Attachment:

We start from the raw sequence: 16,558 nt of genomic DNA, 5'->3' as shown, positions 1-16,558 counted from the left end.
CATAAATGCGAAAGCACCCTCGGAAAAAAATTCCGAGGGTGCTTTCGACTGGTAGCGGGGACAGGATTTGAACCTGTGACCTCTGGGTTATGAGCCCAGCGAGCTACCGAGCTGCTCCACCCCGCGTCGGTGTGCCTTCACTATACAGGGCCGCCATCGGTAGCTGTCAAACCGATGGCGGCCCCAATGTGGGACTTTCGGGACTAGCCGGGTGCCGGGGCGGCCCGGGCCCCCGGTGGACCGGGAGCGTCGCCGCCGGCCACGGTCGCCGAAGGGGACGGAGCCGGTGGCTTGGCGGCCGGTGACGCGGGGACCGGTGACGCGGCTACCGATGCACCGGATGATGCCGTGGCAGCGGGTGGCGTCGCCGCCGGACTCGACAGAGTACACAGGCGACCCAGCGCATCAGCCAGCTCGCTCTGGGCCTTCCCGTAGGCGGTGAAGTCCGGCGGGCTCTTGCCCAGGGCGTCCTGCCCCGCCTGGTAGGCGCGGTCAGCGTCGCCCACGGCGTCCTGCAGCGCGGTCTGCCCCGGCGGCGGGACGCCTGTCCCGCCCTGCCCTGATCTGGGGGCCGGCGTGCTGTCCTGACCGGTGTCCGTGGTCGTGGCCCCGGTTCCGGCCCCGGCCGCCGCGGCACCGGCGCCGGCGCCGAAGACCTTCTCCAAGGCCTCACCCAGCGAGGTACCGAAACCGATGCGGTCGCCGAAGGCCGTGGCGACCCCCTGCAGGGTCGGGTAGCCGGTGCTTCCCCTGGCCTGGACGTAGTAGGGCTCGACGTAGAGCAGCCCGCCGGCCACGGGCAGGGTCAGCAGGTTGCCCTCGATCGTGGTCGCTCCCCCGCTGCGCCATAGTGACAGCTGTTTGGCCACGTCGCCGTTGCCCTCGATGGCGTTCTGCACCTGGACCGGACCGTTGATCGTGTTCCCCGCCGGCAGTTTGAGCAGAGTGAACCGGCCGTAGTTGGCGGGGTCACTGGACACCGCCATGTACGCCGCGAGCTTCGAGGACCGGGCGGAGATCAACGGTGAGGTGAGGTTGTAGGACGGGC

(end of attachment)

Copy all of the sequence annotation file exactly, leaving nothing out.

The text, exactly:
We start from the raw sequence: 16,558 nt of genomic DNA, 5'->3' as shown, positions 1-16,558 counted from the left end.
CATAAATGCGAAAGCACCCTCGGAAAAAAATTCCGAGGGTGCTTTCGACTGGTAGCGGGGACAGGATTTGAACCTGTGACCTCTGGGTTATGAGCCCAGCGAGCTACCGAGCTGCTCCACCCCGCGTCGGTGTGCCTTCACTATACAGGGCCGCCATCGGTAGCTGTCAAACCGATGGCGGCCCCAATGTGGGACTTTCGGGACTAGCCGGGTGCCGGGGCGGCCCGGGCCCCCGGTGGACCGGGAGCGTCGCCGCCGGCCACGGTCGCCGAAGGGGACGGAGCCGGTGGCTTGGCGGCCGGTGACGCGGGGACCGGTGACGCGGCTACCGATGCACCGGATGATGCCGTGGCAGCGGGTGGCGTCGCCGCCGGACTCGACAGAGTACACAGGCGACCCAGCGCATCAGCCAGCTCGCTCTGGGCCTTCCCGTAGGCGGTGAAGTCCGGCGGGCTCTTGCCCAGGGCGTCCTGCCCCGCCTGGTAGGCGCGGTCAGCGTCGCCCACGGCGTCCTGCAGCGCGGTCTGCCCCGGCGGCGGGACGCCTGTCCCGCCCTGCCCTGATCTGGGGGCCGGCGTGCTGTCCTGACCGGTGTCCGTGGTCGTGGCCCCGGTTCCGGCCCCGGCCGCCGCGGCACCGGCGCCGGCGCCGAAGACCTTCTCCAAGGCCTCACCCAGCGAGGTACCGAAACCGATGCGGTCGCCGAAGGCCGTGGCGACCCCCTGCAGGGTCGGGTAGCCGGTGCTTCCCCTGGCCTGGACGTAGTAGGGCTCGACGTAGAGCAGCCCGCCGGCCACGGGCAGGGTCAGCAGGTTGCCCTCGATCGTGGTCGCTCCCCCGCTGCGCCATAGTGACAGCTGTTTGGCCACGTCGCCGTTGCCCTCGATGGCGTTCTGCACCTGGACCGGACCGTTGATCGTGTTCCCCGCCGGCAGTTTGAGCAGAGTGAACCGGCCGTAGTTGGCGGGGTCACTGGACACCGCCATGTACGCCGCGAGCTTCGAGGACCGGGCGGAGATCAACGGTGAGGTGAGGTTGTAGGACGGGC